You can watch a couple of films on a flight or listen to hours and hours of music on one charge, but talking and 3G surfing take a heavier toll, and 4G connectivity could be even more of a drain.

Samsung Galaxy S3

The Galaxy S3's 2100mah battery is a big improvement on that of the S2, and ought to be hefty enough to handle all the tech that has been packed into the S3. A bigger battery doesn't mean longer battery life, but we'll give the S3 the benefit of the doubt for the moment.

The battery in the Galaxy S2 was pretty good, and the extra power in the Galaxy S3 probably cancels out the bigger battery. The S2 outperformed the iPhone 4S in this category, so we'd expect the S3 to do the same.

Apple iPhone 5 vs Samsung Galaxy S3: Verdict

So does the iPhone 5 conquer the Samsung Galaxy S3? Well, we gave the Android smartphone a glowing five-star review and the latest Apple handset just four out of five, which indicates that it's this round to the S3.

There's no denying that the iPhone 5 is Apple's best handset to date and while the current Maps issues threatens to put some people off from upgrading, we fully expect the Apple smartphone to still fly off the shelves. The key of course is that many of the new features already appear on Android handsets and the Samsung Galaxy S3 covers most if not all the specs that would usually make the iPhone stand out from the crowd, from the camera, to the sizeable screen and Google's always improving Android operating system. As we said in our iPhone 5 review, It's good, very good. But the iPhone is no longer the best around.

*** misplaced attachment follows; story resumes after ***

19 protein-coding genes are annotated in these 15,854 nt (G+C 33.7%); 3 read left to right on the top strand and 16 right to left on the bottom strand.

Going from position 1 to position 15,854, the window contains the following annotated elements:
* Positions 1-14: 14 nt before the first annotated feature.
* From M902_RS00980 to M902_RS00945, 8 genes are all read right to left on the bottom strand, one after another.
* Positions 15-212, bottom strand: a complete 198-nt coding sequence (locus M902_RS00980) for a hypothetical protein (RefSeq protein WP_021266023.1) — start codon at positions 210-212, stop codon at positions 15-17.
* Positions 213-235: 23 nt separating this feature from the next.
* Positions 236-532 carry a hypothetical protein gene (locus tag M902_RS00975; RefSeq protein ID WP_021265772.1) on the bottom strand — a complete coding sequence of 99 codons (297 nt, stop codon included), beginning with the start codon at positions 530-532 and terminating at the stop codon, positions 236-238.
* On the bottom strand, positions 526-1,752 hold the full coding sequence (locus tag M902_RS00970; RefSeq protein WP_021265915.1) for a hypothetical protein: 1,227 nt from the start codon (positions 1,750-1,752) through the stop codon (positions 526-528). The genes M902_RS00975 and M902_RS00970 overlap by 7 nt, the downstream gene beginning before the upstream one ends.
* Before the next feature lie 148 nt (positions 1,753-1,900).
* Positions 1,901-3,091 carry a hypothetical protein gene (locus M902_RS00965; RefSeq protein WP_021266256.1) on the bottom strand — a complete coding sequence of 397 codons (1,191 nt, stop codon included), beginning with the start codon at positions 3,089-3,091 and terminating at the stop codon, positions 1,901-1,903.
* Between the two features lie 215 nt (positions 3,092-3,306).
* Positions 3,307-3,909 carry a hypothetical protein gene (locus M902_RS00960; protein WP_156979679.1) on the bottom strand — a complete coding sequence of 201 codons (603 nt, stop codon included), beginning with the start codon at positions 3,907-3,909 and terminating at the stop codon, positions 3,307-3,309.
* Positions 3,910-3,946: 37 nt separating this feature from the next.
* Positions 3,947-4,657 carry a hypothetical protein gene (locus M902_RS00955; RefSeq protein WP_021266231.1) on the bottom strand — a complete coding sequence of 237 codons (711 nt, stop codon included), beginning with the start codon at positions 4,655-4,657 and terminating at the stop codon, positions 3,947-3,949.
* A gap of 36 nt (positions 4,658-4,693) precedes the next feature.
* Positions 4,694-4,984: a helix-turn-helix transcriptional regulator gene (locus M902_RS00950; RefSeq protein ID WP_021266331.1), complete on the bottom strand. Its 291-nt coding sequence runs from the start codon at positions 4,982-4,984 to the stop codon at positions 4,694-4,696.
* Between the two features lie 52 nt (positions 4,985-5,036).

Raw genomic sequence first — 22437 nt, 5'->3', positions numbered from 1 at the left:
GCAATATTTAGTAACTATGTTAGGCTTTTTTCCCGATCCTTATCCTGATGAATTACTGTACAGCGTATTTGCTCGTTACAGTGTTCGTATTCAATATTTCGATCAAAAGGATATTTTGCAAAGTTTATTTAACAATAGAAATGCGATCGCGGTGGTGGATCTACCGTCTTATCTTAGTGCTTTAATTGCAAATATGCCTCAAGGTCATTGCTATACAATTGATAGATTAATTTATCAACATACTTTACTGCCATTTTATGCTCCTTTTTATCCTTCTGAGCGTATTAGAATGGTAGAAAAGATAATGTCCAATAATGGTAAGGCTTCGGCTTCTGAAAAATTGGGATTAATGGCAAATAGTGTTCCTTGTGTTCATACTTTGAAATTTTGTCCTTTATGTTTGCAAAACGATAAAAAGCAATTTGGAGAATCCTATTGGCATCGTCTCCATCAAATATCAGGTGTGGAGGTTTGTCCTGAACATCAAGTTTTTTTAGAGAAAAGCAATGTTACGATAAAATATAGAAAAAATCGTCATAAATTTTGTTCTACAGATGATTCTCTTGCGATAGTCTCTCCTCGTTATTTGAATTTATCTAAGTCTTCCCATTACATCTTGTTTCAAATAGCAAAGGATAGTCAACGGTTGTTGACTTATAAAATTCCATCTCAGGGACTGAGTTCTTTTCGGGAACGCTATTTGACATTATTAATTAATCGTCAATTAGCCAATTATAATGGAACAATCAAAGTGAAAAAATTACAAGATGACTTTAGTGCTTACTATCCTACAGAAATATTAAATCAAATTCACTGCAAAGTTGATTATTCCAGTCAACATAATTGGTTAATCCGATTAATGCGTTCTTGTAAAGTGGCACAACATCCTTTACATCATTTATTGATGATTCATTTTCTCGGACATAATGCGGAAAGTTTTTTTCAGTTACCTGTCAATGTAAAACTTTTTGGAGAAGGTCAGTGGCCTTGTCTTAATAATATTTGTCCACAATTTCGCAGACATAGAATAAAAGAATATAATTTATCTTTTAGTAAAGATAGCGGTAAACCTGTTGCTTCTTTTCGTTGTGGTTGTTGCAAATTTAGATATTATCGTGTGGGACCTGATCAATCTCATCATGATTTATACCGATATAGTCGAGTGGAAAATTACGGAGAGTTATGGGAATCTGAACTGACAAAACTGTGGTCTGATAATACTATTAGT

Already and Apple fan with an iPhone 4S and looking for a change take a look at our iPhone 5 vs iPhone 4S video below to see the old vs the new.

Are you planning to buy an iPhone 5? Let us know your thoughts below

Michael Sawh

Michael Sawh studied Journalism and Media Studies at Staffordshire University before joining T3 as a Feature Writer. You can find articles by Michael on the topics of Apple products, Android phones, laptops, bikes, games consoles, smartwatches and much more on, as well as neat retrospectives on classic tech products, events and game series.